Here's a snapshot of some of the most important issues
for the residential construction industry.
Ontario is a land of opportunity, and no where more than the GTHA.

But this region has a lot of people to accommodate, and years of red tape to cut through to build new homes for them. That is not a good combination.

To ensure Ontario remains strong, its economic engine - the housing sector - needs help. For this reason, RESCON has commissioned three reports:
  1. Ryerson University's Centre for Urban Studies, led by David Amborski, will help identify bottlenecks and provide recommendations to streamline the building approval process. Building approvals, innovation and adoption of technology are slow in Ontario. The report is set for release this spring.
  2. The Canadian Centre for Economic Analysis will launch the second part of its innovative Shelter Consumer Affordability Ratio. Set for release in May.
  3. The University of Toronto will release a study of planning approval for 162 residential high-rise condos to learn why the average rezoning is up from one year in 2006 to three years in 2016. This is a big problem - the Planning Act's limit is nine months, while 83% of applications already comply with the municipalities' Official Plans and the provincial Growth Plan. Set for release in May.
The World Bank ranks Canada (via Toronto) as 57th in a comparison of 190 construction permitting processes around the world - that poor metric sends a notice to the global community that investing in Ontario could be a problem insofar as the building approvals process is much too slow and uncertain.

Ontario's approval process must be more transparent, predictable and efficient. We will be at the forefront pushing for that change.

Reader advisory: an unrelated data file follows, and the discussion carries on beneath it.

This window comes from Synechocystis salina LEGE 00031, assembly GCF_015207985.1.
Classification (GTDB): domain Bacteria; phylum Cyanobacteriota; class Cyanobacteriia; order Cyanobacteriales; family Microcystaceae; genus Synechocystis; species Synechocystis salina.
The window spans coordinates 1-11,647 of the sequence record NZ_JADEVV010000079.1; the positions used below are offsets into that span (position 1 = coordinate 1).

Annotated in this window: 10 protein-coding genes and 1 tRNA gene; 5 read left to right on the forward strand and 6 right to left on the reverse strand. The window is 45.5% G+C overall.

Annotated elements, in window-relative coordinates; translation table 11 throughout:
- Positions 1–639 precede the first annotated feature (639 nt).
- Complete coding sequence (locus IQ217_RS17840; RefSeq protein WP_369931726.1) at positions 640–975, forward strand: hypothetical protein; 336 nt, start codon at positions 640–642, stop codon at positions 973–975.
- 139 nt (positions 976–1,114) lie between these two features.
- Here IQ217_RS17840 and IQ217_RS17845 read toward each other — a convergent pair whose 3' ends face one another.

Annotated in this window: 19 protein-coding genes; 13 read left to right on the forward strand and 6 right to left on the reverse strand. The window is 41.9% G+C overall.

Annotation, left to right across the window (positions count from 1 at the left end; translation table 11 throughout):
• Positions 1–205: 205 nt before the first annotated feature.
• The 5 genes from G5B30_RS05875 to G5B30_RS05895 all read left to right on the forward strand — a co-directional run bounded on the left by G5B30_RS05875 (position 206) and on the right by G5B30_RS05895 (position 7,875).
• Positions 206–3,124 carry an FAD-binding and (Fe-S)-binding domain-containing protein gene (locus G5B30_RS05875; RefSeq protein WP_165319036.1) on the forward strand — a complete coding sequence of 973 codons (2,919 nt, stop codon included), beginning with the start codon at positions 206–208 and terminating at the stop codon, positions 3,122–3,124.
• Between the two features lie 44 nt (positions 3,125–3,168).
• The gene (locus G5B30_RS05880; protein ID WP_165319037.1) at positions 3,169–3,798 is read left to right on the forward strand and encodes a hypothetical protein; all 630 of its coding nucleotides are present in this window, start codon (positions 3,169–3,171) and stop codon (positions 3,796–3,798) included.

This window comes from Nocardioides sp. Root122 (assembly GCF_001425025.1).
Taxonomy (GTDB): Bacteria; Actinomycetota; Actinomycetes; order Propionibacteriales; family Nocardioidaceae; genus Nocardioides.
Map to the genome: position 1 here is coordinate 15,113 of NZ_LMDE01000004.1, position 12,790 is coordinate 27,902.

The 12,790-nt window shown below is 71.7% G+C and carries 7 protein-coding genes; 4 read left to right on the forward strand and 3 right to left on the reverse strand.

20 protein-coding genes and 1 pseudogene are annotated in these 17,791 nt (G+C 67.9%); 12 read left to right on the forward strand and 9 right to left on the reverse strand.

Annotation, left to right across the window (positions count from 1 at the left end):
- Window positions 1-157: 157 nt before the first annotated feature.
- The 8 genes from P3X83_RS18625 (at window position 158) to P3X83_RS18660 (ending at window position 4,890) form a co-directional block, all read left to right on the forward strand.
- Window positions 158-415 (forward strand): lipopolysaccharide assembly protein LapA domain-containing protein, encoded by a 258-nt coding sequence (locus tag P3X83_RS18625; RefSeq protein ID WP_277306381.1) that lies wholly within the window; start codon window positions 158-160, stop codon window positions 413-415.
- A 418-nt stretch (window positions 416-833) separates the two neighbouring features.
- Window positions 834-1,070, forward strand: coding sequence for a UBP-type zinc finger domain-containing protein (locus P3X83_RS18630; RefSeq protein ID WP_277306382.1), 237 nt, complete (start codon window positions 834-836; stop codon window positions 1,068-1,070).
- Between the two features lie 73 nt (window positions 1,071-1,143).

Enjoy the newsletter!


RESCON program graduates celebrate

Association VP Andrew Pariser writes about why RESCON is proud to team up with George Brown as they help produce residential construction's leaders of tomorrow.

Click here to read Pariser's blog.

High school students find niche in construction

Richard Lyall writes about the program led by Elvy Moro, right, which is finding Ontario's future trades workers within the Toronto District School Board. 

Read Lyall's column here.

Working at Heights deadline looms  

April 1st is the deadline for all builders and the companies they employ or sub-contract to comply with the Working at Heights standard. 

Read Andrew Pariser's column here.

Reinventing construction through productivity

To transform the sector, action is needed in seven areas or through broader adoption of mass-production approaches, writes the global management consulting firm.

Read this article here.

Reforming slow MCEA process one step closer

The construction industry is closer to getting Ontario's environment ministry to consider a review of the Municipal Class Environmental Assessment process.

Read the story here.
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Vaughan, Ontario L4K 5V4